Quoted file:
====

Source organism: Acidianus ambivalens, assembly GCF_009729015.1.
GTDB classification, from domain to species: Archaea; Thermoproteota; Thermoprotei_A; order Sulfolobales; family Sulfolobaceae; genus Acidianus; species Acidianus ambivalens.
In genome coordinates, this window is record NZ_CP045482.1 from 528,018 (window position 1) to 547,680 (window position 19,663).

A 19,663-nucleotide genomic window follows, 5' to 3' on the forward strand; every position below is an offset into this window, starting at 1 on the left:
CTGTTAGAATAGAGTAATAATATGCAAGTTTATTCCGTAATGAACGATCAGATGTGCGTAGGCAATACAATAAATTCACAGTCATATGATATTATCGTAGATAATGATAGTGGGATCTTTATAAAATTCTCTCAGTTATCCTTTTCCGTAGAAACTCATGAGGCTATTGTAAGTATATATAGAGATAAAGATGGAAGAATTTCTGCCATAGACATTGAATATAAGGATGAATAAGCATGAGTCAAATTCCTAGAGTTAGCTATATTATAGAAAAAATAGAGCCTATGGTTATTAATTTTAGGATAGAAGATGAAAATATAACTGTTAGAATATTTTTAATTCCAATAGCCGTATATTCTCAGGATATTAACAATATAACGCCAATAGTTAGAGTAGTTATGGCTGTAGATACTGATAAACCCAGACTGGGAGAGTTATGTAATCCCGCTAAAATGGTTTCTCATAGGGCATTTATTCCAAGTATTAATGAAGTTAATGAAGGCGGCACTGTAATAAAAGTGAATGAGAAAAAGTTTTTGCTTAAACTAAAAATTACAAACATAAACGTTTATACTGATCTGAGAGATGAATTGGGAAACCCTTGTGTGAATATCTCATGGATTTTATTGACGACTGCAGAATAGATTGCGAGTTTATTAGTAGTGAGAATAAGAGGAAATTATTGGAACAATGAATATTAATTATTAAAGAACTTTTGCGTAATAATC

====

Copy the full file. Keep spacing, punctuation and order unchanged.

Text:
Source organism: Acidianus ambivalens, assembly GCF_009729015.1.
GTDB classification, from domain to species: Archaea; Thermoproteota; Thermoprotei_A; order Sulfolobales; family Sulfolobaceae; genus Acidianus; species Acidianus ambivalens.
In genome coordinates, this window is record NZ_CP045482.1 from 528,018 (window position 1) to 547,680 (window position 19,663).

A 19,663-nucleotide genomic window follows, 5' to 3' on the forward strand; every position below is an offset into this window, starting at 1 on the left:
CTGTTAGAATAGAGTAATAATATGCAAGTTTATTCCGTAATGAACGATCAGATGTGCGTAGGCAATACAATAAATTCACAGTCATATGATATTATCGTAGATAATGATAGTGGGATCTTTATAAAATTCTCTCAGTTATCCTTTTCCGTAGAAACTCATGAGGCTATTGTAAGTATATATAGAGATAAAGATGGAAGAATTTCTGCCATAGACATTGAATATAAGGATGAATAAGCATGAGTCAAATTCCTAGAGTTAGCTATATTATAGAAAAAATAGAGCCTATGGTTATTAATTTTAGGATAGAAGATGAAAATATAACTGTTAGAATATTTTTAATTCCAATAGCCGTATATTCTCAGGATATTAACAATATAACGCCAATAGTTAGAGTAGTTATGGCTGTAGATACTGATAAACCCAGACTGGGAGAGTTATGTAATCCCGCTAAAATGGTTTCTCATAGGGCATTTATTCCAAGTATTAATGAAGTTAATGAAGGCGGCACTGTAATAAAAGTGAATGAGAAAAAGTTTTTGCTTAAACTAAAAATTACAAACATAAACGTTTATACTGATCTGAGAGATGAATTGGGAAACCCTTGTGTGAATATCTCATGGATTTTATTGACGACTGCAGAATAGATTGCGAGTTTATTAGTAGTGAGAATAAGAGGAAATTATTGGAACAATGAATATTAATTATTAAAGAACTTTTGCGTAATAATC